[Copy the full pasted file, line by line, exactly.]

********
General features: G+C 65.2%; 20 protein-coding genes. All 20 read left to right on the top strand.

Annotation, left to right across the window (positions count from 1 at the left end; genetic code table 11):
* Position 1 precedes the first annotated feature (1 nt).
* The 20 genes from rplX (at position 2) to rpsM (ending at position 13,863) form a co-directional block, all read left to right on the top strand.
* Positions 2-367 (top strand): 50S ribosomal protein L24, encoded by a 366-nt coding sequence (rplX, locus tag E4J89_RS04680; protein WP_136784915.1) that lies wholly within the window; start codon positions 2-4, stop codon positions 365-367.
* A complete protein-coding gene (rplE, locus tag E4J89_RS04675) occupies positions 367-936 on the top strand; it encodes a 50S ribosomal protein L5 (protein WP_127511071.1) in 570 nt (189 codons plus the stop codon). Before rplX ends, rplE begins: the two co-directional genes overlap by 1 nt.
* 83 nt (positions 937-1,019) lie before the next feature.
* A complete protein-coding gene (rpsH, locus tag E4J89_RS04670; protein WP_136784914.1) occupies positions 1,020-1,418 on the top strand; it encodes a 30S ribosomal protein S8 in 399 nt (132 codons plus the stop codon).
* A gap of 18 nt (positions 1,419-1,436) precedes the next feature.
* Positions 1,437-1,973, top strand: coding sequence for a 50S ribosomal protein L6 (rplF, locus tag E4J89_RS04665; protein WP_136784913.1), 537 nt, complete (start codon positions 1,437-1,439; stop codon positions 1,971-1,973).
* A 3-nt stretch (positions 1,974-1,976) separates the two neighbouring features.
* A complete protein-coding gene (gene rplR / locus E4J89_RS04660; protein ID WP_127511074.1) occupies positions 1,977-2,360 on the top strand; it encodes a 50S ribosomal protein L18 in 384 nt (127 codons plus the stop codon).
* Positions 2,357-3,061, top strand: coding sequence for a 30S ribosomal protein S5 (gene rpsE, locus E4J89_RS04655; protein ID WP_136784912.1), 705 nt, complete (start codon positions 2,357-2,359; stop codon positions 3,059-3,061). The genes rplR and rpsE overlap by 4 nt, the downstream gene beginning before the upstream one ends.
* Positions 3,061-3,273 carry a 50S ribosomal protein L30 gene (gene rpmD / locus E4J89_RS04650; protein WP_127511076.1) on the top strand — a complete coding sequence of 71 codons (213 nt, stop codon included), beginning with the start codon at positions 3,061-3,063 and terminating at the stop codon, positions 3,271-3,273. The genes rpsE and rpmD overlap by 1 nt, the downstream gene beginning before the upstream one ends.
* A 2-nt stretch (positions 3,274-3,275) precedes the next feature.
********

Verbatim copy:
General features: G+C 65.2%; 20 protein-coding genes. All 20 read left to right on the top strand.

Annotation, left to right across the window (positions count from 1 at the left end; genetic code table 11):
* Position 1 precedes the first annotated feature (1 nt).
* The 20 genes from rplX (at position 2) to rpsM (ending at position 13,863) form a co-directional block, all read left to right on the top strand.
* Positions 2-367 (top strand): 50S ribosomal protein L24, encoded by a 366-nt coding sequence (rplX, locus tag E4J89_RS04680; protein WP_136784915.1) that lies wholly within the window; start codon positions 2-4, stop codon positions 365-367.
* A complete protein-coding gene (rplE, locus tag E4J89_RS04675) occupies positions 367-936 on the top strand; it encodes a 50S ribosomal protein L5 (protein WP_127511071.1) in 570 nt (189 codons plus the stop codon). Before rplX ends, rplE begins: the two co-directional genes overlap by 1 nt.
* 83 nt (positions 937-1,019) lie before the next feature.
* A complete protein-coding gene (rpsH, locus tag E4J89_RS04670; protein WP_136784914.1) occupies positions 1,020-1,418 on the top strand; it encodes a 30S ribosomal protein S8 in 399 nt (132 codons plus the stop codon).
* A gap of 18 nt (positions 1,419-1,436) precedes the next feature.
* Positions 1,437-1,973, top strand: coding sequence for a 50S ribosomal protein L6 (rplF, locus tag E4J89_RS04665; protein WP_136784913.1), 537 nt, complete (start codon positions 1,437-1,439; stop codon positions 1,971-1,973).
* A 3-nt stretch (positions 1,974-1,976) separates the two neighbouring features.
* A complete protein-coding gene (gene rplR / locus E4J89_RS04660; protein ID WP_127511074.1) occupies positions 1,977-2,360 on the top strand; it encodes a 50S ribosomal protein L18 in 384 nt (127 codons plus the stop codon).
* Positions 2,357-3,061, top strand: coding sequence for a 30S ribosomal protein S5 (gene rpsE, locus E4J89_RS04655; protein ID WP_136784912.1), 705 nt, complete (start codon positions 2,357-2,359; stop codon positions 3,059-3,061). The genes rplR and rpsE overlap by 4 nt, the downstream gene beginning before the upstream one ends.
* Positions 3,061-3,273 carry a 50S ribosomal protein L30 gene (gene rpmD / locus E4J89_RS04650; protein WP_127511076.1) on the top strand — a complete coding sequence of 71 codons (213 nt, stop codon included), beginning with the start codon at positions 3,061-3,063 and terminating at the stop codon, positions 3,271-3,273. The genes rpsE and rpmD overlap by 1 nt, the downstream gene beginning before the upstream one ends.
* A 2-nt stretch (positions 3,274-3,275) precedes the next feature.